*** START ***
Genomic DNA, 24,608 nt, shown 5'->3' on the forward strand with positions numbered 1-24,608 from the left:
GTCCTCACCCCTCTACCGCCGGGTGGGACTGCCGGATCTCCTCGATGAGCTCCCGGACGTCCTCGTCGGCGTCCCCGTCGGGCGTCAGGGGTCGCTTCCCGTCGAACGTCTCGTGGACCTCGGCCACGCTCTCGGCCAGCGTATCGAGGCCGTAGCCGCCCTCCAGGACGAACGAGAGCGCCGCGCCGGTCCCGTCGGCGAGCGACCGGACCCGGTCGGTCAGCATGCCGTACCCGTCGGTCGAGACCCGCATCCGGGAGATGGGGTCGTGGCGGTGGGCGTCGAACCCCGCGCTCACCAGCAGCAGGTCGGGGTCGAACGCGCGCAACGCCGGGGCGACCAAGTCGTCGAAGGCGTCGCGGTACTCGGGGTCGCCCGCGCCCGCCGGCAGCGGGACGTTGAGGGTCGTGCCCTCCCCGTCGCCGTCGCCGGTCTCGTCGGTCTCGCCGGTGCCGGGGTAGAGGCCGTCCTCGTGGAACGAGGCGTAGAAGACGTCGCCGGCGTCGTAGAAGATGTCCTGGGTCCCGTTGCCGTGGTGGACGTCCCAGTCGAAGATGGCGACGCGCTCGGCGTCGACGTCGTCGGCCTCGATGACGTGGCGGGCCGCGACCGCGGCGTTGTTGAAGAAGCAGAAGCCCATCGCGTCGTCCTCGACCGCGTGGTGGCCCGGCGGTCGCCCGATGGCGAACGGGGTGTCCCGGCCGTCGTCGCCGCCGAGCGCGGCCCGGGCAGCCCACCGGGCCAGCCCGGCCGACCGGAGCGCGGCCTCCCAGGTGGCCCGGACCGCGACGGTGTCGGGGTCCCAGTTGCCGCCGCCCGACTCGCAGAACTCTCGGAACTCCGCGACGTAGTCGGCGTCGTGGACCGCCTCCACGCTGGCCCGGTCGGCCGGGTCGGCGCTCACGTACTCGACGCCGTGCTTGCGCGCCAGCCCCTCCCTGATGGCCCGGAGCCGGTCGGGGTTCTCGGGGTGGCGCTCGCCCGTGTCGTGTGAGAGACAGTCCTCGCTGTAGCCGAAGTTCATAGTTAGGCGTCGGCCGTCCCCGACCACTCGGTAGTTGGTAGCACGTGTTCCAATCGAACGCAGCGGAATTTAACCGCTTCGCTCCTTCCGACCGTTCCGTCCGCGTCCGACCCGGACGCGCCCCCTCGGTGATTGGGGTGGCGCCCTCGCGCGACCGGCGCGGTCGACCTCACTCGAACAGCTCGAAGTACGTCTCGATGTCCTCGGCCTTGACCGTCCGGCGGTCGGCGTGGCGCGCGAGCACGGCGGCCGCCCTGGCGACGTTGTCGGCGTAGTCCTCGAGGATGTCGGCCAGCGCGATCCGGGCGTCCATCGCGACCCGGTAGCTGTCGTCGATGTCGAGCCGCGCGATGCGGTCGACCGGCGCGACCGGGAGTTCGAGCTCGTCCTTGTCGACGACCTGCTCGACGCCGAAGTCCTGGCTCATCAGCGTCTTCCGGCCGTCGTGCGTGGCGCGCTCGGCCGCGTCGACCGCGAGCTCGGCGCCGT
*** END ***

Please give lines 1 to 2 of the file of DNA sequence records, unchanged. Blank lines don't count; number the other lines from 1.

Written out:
Genomic DNA, 24,608 nt, shown 5'->3' on the forward strand with positions numbered 1-24,608 from the left:
GTCCTCACCCCTCTACCGCCGGGTGGGACTGCCGGATCTCCTCGATGAGCTCCCGGACGTCCTCGTCGGCGTCCCCGTCGGGCGTCAGGGGTCGCTTCCCGTCGAACGTCTCGTGGACCTCGGCCACGCTCTCGGCCAGCGTATCGAGGCCGTAGCCGCCCTCCAGGACGAACGAGAGCGCCGCGCCGGTCCCGTCGGCGAGCGACCGGACCCGGTCGGTCAGCATGCCGTACCCGTCGGTCGAGACCCGCATCCGGGAGATGGGGTCGTGGCGGTGGGCGTCGAACCCCGCGCTCACCAGCAGCAGGTCGGGGTCGAACGCGCGCAACGCCGGGGCGACCAAGTCGTCGAAGGCGTCGCGGTACTCGGGGTCGCCCGCGCCCGCCGGCAGCGGGACGTTGAGGGTCGTGCCCTCCCCGTCGCCGTCGCCGGTCTCGTCGGTCTCGCCGGTGCCGGGGTAGAGGCCGTCCTCGTGGAACGAGGCGTAGAAGACGTCGCCGGCGTCGTAGAAGATGTCCTGGGTCCCGTTGCCGTGGTGGACGTCCCAGTCGAAGATGGCGACGCGCTCGGCGTCGACGTCGTCGGCCTCGATGACGTGGCGGGCCGCGACCGCGGCGTTGTTGAAGAAGCAGAAGCCCATCGCGTCGTCCTCGACCGCGTGGTGGCCCGGCGGTCGCCCGATGGCGAACGGGGTGTCCCGGCCGTCGTCGCCGCCGAGCGCGGCCCGGGCAGCCCACCGGGCCAGCCCGGCCGACCGGAGCGCGGCCTCCCAGGTGGCCCGGACCGCGACGGTGTCGGGGTCCCAGTTGCCGCCGCCCGACTCGCAGAACTCTCGGAACTCCGCGACGTAGTCGGCGTCGTGGACCGCCTCCACGCTGGCCCGGTCGGCCGGGTCGGCGCTCACGTACTCGACGCCGTGCTTGCGCGCCAGCCCCTCCCTGATGGCCCGGAGCCGGTCGGGGTTCTCGGGGTGGCGCTCGCCCGTGTCGTGTGAGAGACAGTCCTCGCTGTAGCCGAAGTTCATAGTTAGGCGTCGGCCGTCCCCGACCACTCGGTAGTTGGTAGCACGTGTTCCAATCGAACGCAGCGGAATTTAACCGCTTCGCTCCTTCCGACCGTTCCGTCCGCGTCCGACCCGGACGCGCCCCCTCGGTGATTGGGGTGGCGCCCTCGCGCGACCGGCGCGGTCGACCTCACTCGAACAGCTCGAAGTACGTCTCGATGTCCTCGGCCTTGACCGTCCGGCGGTCGGCGTGGCGCGCGAGCACGGCGGCCGCCCTGGCGACGTTGTCGGCGTAGTCCTCGAGGATGTCGGCCAGCGCGATCCGGGCGTCCATCGCGACCCGGTAGCTGTCGTCGATGTCGAGCCGCGCGATGCGGTCGACCGGCGCGACCGGGAGTTCGAGCTCGTCCTTGTCGACGACCTGCTCGACGCCGAAGTCCTGGCTCATCAGCGTCTTCCGGCCGTCGTGCGTGGCGCGCTCGGCCGCGTCGACCGCGAGCTCGGCGCCGT